I love the look on Annette Bening's face when Helen Mirren beats her for Best Actress in a Miniseries or Movie. [ADDED: It's the look of no reaction at all, except that in that frozen expanse, there is an expression.] And I love the way Mirren says, "My great triumph is not falling ass over tit as I came up those stairs." It's all British, so it's not rude, right? Ahhss.

Lead Actress in a Drama. Ah, here's a big category. Mariska Hargitay wins. Another show I don't watch.... so I have no opinion.

Actress in a Comedy. Okay. This is actually the only thing I care about. I want Lisa Kudrow to win for "The Comeback." Not that I think she will. Julia Louis-Dreyfus wins. She's all weepy, like she can barely get through it.

Actor in a Drama. Kiefer Sutherland. He's the opposite of Julia. He's all calm and mature. Dignified.

Bob Newhart is released from his tube to do the award for Best Comedy Series. He's bizarrely short standing next to Conan O'Brien. "The Office" wins. That makes sense.

Annette Bening does the Drama Series award. I only watch "The Sopranos," but I don't think it should win. It wasn't that good this year. "24" wins.

And that's it for a night at the Emmys!

Aw, the cute puppy.

Brown dog

Brown dog

Just an old, old stuffed animal that resides chez Althouse.

Defending against the Nazis in Madison.

What would you do if some neo-Nazis were demonstrating in your city? Go shopping and hope that they'd play to an empty house? That's what I did, but 800 of my fellow citizens made the scene. Number of Nazis: 64. Number of police: 300. They were ready for action:



That's from Uncle Jimbo, who has more video and commentary here.

The buzzword of the year -- I've never seen it before.

Wikiality.

There's a co-buzzword -- "truthiness" -- which I do know, but I don't like the phenomenon of co-buzzwords. If you're going to have a Buzzword of the Year, pick a damned buzzword! Don't hedge. We want a winner, not a tie.

He's reached his goal (and become the devil?).

So Anthony Rickey signs off. Scroll down for advice to law student bloggers and some links to new 1L blogs.

Are you an incoming 1L? Are you going to blog? Are you or have you been a law student blogger? Do you read law student blogs? What do you think of the whole project of law student blogging? Is there always new material, or has the law student story been told?

Sorry for all the questions to law students, but that is my job, you know.

Beneficence, Oprah-style.

Oprah Winfrey builds a $40 million school for poor girls in South Africa, then goes there and interviews the applicants, and to let them know if they got in, sets up a classically Oprah-esque scene of mass emotion. Don't miss the video.

The Plame leak "came from a man who had no apparent intention of harming anyone."

Writes Michael Isikoff in Newsweek, revealing that the source was Richard Armitage.
...Armitage was a member of the administration's small moderate wing. Along with his boss and good friend, [Secretary of State Colin] Powell, he had deep misgivings about President George W. Bush's march to war. A barrel-chested Vietnam vet who had volunteered for combat, Armitage at times expressed disdain for Dick Cheney and other administration war hawks who had never served in the military. Armitage routinely returned from White House meetings shaking his head at the armchair warriors. "One day," says Powell's former chief of staff Larry Wilkerson, "we were walking into his office and Rich turned to me and said, 'Larry, these guys never heard a bullet go by their ears in anger ... None of them ever served. They're a bunch of jerks'."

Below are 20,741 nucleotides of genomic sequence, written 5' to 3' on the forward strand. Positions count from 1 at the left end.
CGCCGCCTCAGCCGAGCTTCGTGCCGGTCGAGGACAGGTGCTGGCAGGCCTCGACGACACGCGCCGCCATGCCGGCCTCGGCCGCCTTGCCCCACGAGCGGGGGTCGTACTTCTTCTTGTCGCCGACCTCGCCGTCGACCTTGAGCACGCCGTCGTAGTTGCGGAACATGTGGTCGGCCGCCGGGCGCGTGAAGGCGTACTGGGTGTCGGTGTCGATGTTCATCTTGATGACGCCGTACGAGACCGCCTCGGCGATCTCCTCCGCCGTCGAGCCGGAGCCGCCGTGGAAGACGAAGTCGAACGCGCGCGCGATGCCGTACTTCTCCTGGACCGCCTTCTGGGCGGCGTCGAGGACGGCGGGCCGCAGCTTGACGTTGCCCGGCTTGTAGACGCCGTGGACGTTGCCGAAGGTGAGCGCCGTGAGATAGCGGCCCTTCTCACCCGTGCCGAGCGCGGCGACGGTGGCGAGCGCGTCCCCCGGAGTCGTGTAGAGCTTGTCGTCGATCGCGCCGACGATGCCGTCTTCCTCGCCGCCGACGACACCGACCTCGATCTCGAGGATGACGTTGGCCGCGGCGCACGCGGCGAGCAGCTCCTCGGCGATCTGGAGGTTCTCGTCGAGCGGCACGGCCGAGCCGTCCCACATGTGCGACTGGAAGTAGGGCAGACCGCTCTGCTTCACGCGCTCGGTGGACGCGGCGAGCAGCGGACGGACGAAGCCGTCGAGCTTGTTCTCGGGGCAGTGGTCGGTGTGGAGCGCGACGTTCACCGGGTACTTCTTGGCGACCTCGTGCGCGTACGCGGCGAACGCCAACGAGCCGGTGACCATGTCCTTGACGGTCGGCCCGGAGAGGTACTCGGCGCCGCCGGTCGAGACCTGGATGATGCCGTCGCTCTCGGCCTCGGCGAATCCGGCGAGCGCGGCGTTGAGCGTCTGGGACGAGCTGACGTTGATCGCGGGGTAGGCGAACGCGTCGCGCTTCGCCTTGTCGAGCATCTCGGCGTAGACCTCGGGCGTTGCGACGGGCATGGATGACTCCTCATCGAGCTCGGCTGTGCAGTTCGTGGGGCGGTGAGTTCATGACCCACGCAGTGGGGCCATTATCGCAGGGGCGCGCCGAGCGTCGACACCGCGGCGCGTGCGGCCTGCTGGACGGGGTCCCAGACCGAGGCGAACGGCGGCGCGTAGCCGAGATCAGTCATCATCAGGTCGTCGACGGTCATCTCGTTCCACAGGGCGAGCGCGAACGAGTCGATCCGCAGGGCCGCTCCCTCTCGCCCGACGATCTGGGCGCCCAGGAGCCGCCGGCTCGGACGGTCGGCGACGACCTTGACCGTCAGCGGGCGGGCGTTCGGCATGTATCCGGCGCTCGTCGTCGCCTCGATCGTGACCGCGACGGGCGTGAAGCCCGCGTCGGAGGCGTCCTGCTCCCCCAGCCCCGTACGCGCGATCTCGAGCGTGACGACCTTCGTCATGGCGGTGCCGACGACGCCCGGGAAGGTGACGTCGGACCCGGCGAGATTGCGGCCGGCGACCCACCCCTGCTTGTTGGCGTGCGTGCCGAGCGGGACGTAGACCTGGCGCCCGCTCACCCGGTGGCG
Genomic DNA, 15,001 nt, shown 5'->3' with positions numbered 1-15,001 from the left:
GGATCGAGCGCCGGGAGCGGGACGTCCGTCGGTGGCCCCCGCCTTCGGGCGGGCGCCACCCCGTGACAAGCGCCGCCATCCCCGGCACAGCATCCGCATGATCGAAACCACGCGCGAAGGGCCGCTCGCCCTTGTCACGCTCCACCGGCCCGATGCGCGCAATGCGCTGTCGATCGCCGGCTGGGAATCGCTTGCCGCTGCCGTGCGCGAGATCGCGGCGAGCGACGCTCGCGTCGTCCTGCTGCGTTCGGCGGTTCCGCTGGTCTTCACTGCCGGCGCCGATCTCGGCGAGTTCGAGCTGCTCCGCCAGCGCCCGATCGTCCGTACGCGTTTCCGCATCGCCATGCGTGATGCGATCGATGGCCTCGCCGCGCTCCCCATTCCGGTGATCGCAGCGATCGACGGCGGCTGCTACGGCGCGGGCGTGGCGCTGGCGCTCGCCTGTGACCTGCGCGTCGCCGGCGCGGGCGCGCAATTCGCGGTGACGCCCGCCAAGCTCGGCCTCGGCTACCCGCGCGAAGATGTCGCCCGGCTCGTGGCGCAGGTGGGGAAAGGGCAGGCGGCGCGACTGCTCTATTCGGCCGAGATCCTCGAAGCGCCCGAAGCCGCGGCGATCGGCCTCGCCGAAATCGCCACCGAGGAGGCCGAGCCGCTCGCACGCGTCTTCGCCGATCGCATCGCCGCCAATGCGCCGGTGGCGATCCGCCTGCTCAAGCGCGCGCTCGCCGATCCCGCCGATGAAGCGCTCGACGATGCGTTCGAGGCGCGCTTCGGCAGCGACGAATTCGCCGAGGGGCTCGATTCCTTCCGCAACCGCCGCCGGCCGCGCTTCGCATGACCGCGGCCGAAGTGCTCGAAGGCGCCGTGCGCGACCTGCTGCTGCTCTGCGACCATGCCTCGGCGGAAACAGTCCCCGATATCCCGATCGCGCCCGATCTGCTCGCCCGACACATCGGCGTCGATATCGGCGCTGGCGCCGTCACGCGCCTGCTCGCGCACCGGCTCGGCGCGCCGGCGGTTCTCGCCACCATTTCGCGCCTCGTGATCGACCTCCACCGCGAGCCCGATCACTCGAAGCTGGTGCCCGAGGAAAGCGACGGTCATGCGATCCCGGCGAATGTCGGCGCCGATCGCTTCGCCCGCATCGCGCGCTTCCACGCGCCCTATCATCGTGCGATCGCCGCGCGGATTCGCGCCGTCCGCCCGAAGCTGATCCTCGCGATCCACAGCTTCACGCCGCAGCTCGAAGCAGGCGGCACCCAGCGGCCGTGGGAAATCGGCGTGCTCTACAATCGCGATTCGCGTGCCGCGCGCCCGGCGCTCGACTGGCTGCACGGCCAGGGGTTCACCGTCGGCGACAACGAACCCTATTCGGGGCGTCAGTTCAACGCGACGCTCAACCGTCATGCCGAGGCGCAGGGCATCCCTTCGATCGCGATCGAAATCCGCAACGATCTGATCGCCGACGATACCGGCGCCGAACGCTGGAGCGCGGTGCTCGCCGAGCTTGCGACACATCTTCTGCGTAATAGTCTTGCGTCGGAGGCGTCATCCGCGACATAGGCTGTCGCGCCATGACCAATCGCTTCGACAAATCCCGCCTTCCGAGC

But officials at the White House also told reporters about Wilson's wife in an effort to discredit Wilson for his public attacks on Bush's handling of Iraq intelligence. Karl Rove confirmed to Novak that Wilson's wife worked at the CIA, and days later offered the same information to Time reporter Matt Cooper. The inquiry into the case led to the indictment of Cheney's chief of staff, I. Lewis (Scooter) Libby, on charges of perjury and obstruction of justice. Armitage himself was aggressively investigated by special counsel Patrick Fitzgerald, but was never charged. Fitzgerald found no evidence that Armitage knew of Plame's covert CIA status when he talked to Novak and Woodward.
It will be interesting to see how the bloggers who were hot for blood over Plamegate will respond to this news. You can watch for who links to the Newsweek story at Memeorandum, here. TalkLeft tries to keep hope alive:
I suspect Cheney is still in his cross-hairs. And Ari Fleischer is a key witness against Libby. Somehow, I suspect Ari Fleishcher has given more to Fitzgerald than we know.
Liberal Values finds the silver lining: "Maybe this will put an end to all those conservative blogs which are spreading preposterous claims that it was Joe Wilson himself who revealed his wife’s identity." Yeah, put an end to all those conservative blogs.

Can you never back off and say that your side overdid it? It would improve your credibility you know.

"There were times when I thought I was dead. And now, I'm not."

Says Fox correspondent Steve Centanni, just released from captivity along with cameraman Olaf Wiig. In a telephone interview, he tells of his ordeal in detail, including being "forced to convert to Islam at gunpoint." [ADDED: Go here for the interview if you have low-speed access.]